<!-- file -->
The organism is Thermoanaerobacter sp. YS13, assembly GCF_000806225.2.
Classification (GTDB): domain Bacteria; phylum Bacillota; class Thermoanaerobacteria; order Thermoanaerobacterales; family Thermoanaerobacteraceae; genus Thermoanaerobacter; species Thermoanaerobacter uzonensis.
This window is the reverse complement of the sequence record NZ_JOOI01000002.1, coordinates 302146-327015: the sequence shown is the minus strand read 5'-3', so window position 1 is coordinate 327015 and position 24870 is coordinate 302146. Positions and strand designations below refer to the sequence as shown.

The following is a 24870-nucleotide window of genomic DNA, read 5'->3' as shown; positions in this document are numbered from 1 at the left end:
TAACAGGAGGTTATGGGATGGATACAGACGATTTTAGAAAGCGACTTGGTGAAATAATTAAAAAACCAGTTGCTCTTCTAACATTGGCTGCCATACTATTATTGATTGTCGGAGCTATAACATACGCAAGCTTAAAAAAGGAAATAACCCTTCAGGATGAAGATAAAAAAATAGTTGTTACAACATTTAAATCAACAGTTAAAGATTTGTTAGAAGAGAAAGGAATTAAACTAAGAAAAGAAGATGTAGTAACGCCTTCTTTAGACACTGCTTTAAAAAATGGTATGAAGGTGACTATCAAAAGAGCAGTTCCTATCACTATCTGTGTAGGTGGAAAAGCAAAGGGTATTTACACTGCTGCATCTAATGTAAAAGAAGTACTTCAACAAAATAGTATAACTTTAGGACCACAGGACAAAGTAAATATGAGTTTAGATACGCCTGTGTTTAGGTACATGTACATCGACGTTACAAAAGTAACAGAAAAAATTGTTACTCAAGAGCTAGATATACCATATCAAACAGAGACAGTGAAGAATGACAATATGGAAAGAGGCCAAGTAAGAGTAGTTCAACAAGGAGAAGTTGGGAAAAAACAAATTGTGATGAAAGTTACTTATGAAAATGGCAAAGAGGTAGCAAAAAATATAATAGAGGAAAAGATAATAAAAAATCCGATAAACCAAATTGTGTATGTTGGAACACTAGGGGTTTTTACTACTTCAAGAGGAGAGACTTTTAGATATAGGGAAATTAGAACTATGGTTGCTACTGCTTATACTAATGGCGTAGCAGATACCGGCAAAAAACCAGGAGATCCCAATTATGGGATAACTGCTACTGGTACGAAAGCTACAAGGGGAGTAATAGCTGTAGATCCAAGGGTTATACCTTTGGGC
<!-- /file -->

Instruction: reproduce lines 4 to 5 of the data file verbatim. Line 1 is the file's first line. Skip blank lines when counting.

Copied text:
The following is a 24870-nucleotide window of genomic DNA, read 5'->3' as shown; positions in this document are numbered from 1 at the left end:
TAACAGGAGGTTATGGGATGGATACAGACGATTTTAGAAAGCGACTTGGTGAAATAATTAAAAAACCAGTTGCTCTTCTAACATTGGCTGCCATACTATTATTGATTGTCGGAGCTATAACATACGCAAGCTTAAAAAAGGAAATAACCCTTCAGGATGAAGATAAAAAAATAGTTGTTACAACATTTAAATCAACAGTTAAAGATTTGTTAGAAGAGAAAGGAATTAAACTAAGAAAAGAAGATGTAGTAACGCCTTCTTTAGACACTGCTTTAAAAAATGGTATGAAGGTGACTATCAAAAGAGCAGTTCCTATCACTATCTGTGTAGGTGGAAAAGCAAAGGGTATTTACACTGCTGCATCTAATGTAAAAGAAGTACTTCAACAAAATAGTATAACTTTAGGACCACAGGACAAAGTAAATATGAGTTTAGATACGCCTGTGTTTAGGTACATGTACATCGACGTTACAAAAGTAACAGAAAAAATTGTTACTCAAGAGCTAGATATACCATATCAAACAGAGACAGTGAAGAATGACAATATGGAAAGAGGCCAAGTAAGAGTAGTTCAACAAGGAGAAGTTGGGAAAAAACAAATTGTGATGAAAGTTACTTATGAAAATGGCAAAGAGGTAGCAAAAAATATAATAGAGGAAAAGATAATAAAAAATCCGATAAACCAAATTGTGTATGTTGGAACACTAGGGGTTTTTACTACTTCAAGAGGAGAGACTTTTAGATATAGGGAAATTAGAACTATGGTTGCTACTGCTTATACTAATGGCGTAGCAGATACCGGCAAAAAACCAGGAGATCCCAATTATGGGATAACTGCTACTGGTACGAAAGCTACAAGGGGAGTAATAGCTGTAGATCCAAGGGTTATACCTTTGGGC